Tom Perkins, cofounder of the storied Silicon Valley venture capital firm Kleiner Perkins Caufield & Byers, could have used a forum at San Francisco's Commonwealth Club to row back from his much-maligned comments comparing the treatment of America's wealthy by the left to that of Jews under the Nazis. Instead, the man who provided seed money for Amazon and Google doubled down, telling the audience that "I think the parallel holds."
It was hardly the only bombshell Perkins dropped during a Q&A with Fortune's Adam Lashinsky, provocatively entitled, "The War on the 1%." Asked to offer one idea that could change the world, Perkins proposed a change to Americans' voting rights: "You don't get to vote unless you pay $1 in taxes…If you pay $1 million in taxes, you should get a million votes. How's that?" (In an interview after the forum, Perkins said he was simply "trying to be outrageous.")
Remember the SOPA blackout? The 2012 protest against the expansion of online copyright enforcement was pretty hard to ignore, with Google and other major sites blacking out their homepage logos or going offline entirely.
Yesterday's "The Day We Fight Back" protest against NSA surveillance was supposed to have been similarly huge, but unless you follow this sort of thing closely, you might have missed it. It was covered lightly in the press, and only briefly trended on Twitter. Given how much Edward Snowden's revelations have supposedly insulted the sensibilities and threatened the profits of Silicon Valley, the "we" in "The Day We Fight Back" has proved surprisingly small.
It's not such a huge leap from protesting NSA spying to protesting the practices of private data-miners.
This is not to say the NSA protest didn't get any attention: It generated 350,000 Facebook shares, some 75,000 phone calls and 150,000 emails to Congress, and 215,000 signatures on an online petition. Yet that can't touch the impact of the protest against Stop Online Piracy Act—the largest protest in the short history of the internet. The SOPA campaign took off because "people find it much easier to rally around a specific 'ask'" such as killing SOPA, says Adi Kamdar, an activist with the Electronic Frontier Foundation, which helped organize yesterday's protest—"a much broader ask and a much more nuanced ask."
Yet the anti-NSA action might have gone viral had major tech companies put their weight behind it. While the Reform Government Surveillance Coalition (which includes Twitter, Facebook, and Microsoft) endorsed the protest, and Google and Twitter issued supportive statements, you wouldn't have known it from their homepages.
The reluctance of Big Tech to ally too publicly with NSA critics reflects the complexity and geopolitical sensitivity of surveillance in the digital age. On one hand, American tech companies need to side with the privacy advocates to reassure their users—especially noncitizen users—that their data isn't simply being handed over to the feds. On the other, appearing too anti-establishment could make them look unpatriotic, jeopardize government contracts, and hurt their other legislative priorities, such as immigration and tax reform.
And then there's the question of whether Silicon Valley really wants to stoke the fires of indignation about online privacy. It's not such a huge leap from protesting the collection of personal data by government spies to protesting similar practices by private data-miners and online advertisers.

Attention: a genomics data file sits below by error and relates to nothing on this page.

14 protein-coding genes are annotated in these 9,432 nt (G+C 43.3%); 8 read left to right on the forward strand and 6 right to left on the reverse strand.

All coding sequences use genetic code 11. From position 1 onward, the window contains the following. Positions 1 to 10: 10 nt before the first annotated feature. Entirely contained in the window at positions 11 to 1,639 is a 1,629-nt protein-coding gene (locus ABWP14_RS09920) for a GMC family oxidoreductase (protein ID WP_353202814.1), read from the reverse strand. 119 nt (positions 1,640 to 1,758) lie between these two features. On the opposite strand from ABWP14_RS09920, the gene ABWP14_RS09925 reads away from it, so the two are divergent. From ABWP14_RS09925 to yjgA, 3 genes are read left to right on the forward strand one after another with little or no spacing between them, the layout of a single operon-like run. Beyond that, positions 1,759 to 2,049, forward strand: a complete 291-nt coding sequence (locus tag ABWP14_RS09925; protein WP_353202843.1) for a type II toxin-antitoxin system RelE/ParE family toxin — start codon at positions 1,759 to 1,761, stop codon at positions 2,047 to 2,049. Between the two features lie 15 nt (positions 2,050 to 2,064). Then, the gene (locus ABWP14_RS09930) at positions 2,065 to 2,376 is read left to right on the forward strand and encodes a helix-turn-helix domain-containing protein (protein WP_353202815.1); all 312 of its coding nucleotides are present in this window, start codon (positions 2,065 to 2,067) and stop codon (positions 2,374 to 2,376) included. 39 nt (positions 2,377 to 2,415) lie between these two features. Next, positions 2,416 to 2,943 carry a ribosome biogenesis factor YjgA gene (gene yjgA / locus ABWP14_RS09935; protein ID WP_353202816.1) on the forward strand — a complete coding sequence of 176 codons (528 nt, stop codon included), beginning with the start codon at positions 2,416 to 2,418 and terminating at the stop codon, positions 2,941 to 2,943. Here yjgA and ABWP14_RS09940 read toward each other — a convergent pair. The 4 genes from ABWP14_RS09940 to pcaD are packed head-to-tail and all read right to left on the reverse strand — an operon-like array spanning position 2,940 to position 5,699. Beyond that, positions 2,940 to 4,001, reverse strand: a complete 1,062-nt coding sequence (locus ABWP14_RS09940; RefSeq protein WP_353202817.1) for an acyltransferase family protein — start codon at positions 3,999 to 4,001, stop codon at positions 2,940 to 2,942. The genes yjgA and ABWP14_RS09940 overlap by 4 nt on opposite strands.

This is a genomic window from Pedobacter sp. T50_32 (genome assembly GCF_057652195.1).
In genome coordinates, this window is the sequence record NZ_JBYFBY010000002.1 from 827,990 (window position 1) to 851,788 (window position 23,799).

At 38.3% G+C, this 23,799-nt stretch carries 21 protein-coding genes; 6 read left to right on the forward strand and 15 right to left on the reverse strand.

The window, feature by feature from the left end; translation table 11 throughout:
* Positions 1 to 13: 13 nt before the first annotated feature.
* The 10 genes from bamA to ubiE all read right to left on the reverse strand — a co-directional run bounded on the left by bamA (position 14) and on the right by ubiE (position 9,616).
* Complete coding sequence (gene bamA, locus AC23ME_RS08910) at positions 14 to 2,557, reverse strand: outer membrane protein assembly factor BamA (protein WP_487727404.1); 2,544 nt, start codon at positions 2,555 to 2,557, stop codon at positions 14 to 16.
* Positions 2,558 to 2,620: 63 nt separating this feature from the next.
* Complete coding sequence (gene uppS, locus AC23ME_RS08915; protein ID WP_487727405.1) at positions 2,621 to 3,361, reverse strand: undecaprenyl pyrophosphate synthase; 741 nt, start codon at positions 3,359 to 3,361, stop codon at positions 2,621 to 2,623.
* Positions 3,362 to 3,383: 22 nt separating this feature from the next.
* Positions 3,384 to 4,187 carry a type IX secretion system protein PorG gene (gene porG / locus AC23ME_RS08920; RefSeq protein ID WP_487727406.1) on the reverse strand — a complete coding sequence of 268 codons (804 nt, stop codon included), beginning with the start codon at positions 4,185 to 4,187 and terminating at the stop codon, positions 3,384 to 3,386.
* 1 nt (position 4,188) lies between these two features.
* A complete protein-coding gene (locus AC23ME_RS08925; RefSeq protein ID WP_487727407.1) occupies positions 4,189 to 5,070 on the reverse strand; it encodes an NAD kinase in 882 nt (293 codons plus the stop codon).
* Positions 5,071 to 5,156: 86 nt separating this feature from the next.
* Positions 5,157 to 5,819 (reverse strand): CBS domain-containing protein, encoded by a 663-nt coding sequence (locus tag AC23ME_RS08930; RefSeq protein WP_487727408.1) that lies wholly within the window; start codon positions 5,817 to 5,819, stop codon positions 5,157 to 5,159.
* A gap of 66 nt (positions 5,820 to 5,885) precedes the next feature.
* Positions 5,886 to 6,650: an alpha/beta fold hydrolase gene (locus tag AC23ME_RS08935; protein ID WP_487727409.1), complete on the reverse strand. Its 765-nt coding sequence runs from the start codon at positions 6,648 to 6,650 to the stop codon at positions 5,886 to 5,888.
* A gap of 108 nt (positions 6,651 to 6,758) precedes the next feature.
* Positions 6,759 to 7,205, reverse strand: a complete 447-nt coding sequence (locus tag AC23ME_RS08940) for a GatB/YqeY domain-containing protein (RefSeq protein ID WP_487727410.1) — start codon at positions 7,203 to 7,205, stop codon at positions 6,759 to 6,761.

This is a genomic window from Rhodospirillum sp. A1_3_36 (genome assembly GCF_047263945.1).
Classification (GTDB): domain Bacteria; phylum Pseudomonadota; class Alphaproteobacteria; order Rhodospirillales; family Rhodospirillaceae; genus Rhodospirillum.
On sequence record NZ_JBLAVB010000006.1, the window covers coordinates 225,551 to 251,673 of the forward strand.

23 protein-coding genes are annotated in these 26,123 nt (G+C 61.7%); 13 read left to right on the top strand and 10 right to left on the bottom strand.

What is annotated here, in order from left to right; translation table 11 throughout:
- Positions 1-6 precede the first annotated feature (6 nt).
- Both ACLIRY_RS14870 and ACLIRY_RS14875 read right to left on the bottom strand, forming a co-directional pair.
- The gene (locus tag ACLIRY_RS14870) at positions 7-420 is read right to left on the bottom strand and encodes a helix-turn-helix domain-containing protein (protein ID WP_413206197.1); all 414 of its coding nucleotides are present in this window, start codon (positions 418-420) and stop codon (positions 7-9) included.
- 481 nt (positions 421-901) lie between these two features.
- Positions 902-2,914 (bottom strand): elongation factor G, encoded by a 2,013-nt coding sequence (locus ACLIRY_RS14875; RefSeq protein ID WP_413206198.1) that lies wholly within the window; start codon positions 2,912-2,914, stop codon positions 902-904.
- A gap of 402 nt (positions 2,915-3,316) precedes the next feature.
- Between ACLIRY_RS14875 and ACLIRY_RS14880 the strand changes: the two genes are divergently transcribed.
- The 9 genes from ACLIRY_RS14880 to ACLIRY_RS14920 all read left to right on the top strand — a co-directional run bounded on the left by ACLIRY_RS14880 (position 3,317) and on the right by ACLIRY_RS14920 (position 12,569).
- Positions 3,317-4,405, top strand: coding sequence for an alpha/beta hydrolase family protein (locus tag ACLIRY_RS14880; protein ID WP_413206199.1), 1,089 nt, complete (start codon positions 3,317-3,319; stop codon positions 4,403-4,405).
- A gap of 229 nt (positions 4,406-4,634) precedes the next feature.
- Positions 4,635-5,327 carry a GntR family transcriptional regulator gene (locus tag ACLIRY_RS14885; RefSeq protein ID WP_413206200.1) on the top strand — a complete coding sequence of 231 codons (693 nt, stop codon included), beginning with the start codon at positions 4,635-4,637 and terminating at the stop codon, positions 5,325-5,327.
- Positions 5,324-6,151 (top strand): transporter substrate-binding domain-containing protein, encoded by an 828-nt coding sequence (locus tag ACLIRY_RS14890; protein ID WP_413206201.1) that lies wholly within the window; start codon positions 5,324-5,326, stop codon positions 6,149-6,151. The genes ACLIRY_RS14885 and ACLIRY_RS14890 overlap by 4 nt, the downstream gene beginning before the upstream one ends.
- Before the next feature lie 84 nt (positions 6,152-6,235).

The SOPA blackout represented the perfect storm of consumer indignation and corporate self-interest. People wanted to upload and view songs and movies without getting thrown in jail and the owners of file-sharing sites such as Facebook and YouTube wanted to keep selling ads based on all of those uploads and page views. The NSA battle is different: A creeping police state could be a much more serious threat, but it's also much harder to figure out how it would affect surfing the Net, or the strength of the next quarterly earnings report.
Latest update (7/10/14): On Monday, Gov. Andrew Cuomo signed the Compassionate Care Act, making New York the 23rd state to legalize medical marijuana, albeit only in nonsmokable forms such as pills, oils, or vapors.
Colorado and Washington were just the start. The movement to end the prohibition of pot is catching fire, with legalization bills and ballot measures now being discussed in 19 states and the District of Columbia. Marijuana activists predict that recreational pot smoking will become legal this year in Alaska, Oregon, and quite possibly Rhode Island, which could be the first state to take the leap by a vote of its legislature. But that's not all: 24 states are looking at creating or expanding medical-marijuana programs, or are vastly scaling back penalties for small-time possession. With a slew of polls now showing that most Americans think pot should be taxed and regulated like alcohol, it's probably only a matter of time before legalization sweeps the nation.
During last week's State of the Union address, President Obama offered the usual bromides about giving every citizen a fair shake. "Here in America," he said, "our success should not depend on accident of birth, but the strength of our work ethic and the scope of our dreams....It's how the son of a barkeep is the Speaker of the House, how the son of a single mom can be president of the greatest nation on Earth."
"The data suggest that more than half your overall lifetime status is predictable at the point you are conceived."
Few goals earn more rhetorical points in DC than defending America's status as the land of upward mobility. In his public speeches, President Obama has begun using equality of opportunity language as a replacement for "income inequality," a term more freighted with class conflict. But maybe that's not such a good idea. Gregory Clark, a Scottish-born economic historian at the University of California-Davis, argues that our identity as a nation of bootstrappers is largely a myth.